A lot of people think that prescription drugs are "safer" to abuse than street drugs because they are prescribed by a doctor. In reality, this is not true when you choose to use someone else's prescription drug or to use your own in ways that are not prescribed by your doctor. If you have considered using prescription drugs outside of an actual prescription, it would helpful to consider these facts first:
- The most commonly abused prescription drugs including stimulants, anti-anxiety medications and pain killers all have negative interactions when mixed with alcohol, including, but not limited to:
*Feeling anxious or causing insomnia and sleeplessness
*Lowering or increasing your heart rate to dangerous levels
*Impeding your body's natural warning signs of intoxication
*Increasing the likelihood of alcohol poisoning
These commonly abused prescriptions drugs are all potentially habit-forming and addictive substances, especially when used outside of a doctor's care. Learn more at: http://www.drugabuse.gov/ResearchReports/Prescription/prescription2.html or http://www.webmd.com/mental-health/abuse-of-prescription-drugs.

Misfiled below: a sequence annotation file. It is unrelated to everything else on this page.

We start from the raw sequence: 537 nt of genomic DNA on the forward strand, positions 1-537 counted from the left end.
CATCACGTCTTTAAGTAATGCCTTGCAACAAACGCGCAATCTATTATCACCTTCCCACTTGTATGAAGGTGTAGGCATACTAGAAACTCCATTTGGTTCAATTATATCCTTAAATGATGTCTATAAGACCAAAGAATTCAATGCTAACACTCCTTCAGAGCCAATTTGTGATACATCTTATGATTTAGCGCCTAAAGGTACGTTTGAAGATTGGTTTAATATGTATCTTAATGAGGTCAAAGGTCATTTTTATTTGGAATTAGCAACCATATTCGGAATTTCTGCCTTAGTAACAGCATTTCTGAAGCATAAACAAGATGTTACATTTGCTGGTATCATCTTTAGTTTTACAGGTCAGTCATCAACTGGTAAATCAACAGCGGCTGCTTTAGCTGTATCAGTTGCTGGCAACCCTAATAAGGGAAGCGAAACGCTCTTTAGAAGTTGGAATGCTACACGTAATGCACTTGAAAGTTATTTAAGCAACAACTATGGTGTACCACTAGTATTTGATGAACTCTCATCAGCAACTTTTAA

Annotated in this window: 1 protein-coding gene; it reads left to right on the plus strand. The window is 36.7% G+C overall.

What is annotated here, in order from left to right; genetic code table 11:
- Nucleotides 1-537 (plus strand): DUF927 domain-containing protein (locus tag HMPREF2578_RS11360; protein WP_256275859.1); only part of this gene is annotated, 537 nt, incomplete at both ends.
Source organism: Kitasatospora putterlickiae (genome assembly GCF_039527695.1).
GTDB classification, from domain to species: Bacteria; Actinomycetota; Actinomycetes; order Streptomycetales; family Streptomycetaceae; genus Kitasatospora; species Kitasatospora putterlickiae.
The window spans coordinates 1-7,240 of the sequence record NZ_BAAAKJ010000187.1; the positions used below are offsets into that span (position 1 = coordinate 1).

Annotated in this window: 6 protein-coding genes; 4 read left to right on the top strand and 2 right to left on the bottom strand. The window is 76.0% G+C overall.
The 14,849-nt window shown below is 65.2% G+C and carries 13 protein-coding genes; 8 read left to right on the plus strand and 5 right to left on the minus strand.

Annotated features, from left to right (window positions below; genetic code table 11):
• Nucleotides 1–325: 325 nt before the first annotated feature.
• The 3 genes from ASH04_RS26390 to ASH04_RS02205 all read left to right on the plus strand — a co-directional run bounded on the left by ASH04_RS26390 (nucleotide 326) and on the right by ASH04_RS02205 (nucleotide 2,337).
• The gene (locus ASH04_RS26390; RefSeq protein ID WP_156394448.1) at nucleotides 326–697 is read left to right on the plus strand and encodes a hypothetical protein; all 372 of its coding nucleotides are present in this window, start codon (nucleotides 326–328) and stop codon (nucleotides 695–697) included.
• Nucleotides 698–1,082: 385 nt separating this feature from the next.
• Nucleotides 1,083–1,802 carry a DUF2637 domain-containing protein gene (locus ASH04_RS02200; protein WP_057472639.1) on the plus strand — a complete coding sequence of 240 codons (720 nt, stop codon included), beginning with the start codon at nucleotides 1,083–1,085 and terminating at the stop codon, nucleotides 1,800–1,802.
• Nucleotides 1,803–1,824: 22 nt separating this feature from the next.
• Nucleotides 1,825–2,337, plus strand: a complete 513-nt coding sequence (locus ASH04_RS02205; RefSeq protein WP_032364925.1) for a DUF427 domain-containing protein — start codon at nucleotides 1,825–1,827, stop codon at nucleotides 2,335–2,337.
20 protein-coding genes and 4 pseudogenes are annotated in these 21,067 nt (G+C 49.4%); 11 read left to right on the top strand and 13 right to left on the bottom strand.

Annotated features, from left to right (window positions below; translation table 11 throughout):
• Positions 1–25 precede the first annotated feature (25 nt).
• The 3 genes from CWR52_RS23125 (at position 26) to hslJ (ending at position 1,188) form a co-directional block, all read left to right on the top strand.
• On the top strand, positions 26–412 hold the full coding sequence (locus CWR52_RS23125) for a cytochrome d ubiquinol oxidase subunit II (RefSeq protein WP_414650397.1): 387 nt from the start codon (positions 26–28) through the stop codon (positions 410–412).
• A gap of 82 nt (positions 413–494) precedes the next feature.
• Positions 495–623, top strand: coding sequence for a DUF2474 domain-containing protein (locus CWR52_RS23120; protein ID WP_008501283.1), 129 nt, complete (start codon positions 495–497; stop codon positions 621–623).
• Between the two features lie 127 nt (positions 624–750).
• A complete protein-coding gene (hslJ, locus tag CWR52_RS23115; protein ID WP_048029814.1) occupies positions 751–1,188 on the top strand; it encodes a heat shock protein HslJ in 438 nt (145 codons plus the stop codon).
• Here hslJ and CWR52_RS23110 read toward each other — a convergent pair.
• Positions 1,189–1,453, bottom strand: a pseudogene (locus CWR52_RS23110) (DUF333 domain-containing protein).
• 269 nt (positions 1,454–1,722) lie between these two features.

Prescription stimulants may keep you awake, but they do not increase your intelligence nor your quality of work. (Check out https://www.vpul.upenn.edu/lrc/index.php for campus resources to help you build your time management skills and study skills instead!)
- Using someone else's prescription drugs and/or giving away your own is illegal.
These are just a few facts to help you stay safe and healthy while here at Penn. If you would like to talk about the negative consequences of prescription drug abuse or learn more about campus resources, please contact the First Step program at 215-573-3525 for a free, confidential appointment.
In addition, to talk directly with a physician or a psychiatrist about prescription drug abuse, you can easily schedule an on-campus appointment by clicking on one of the following sites: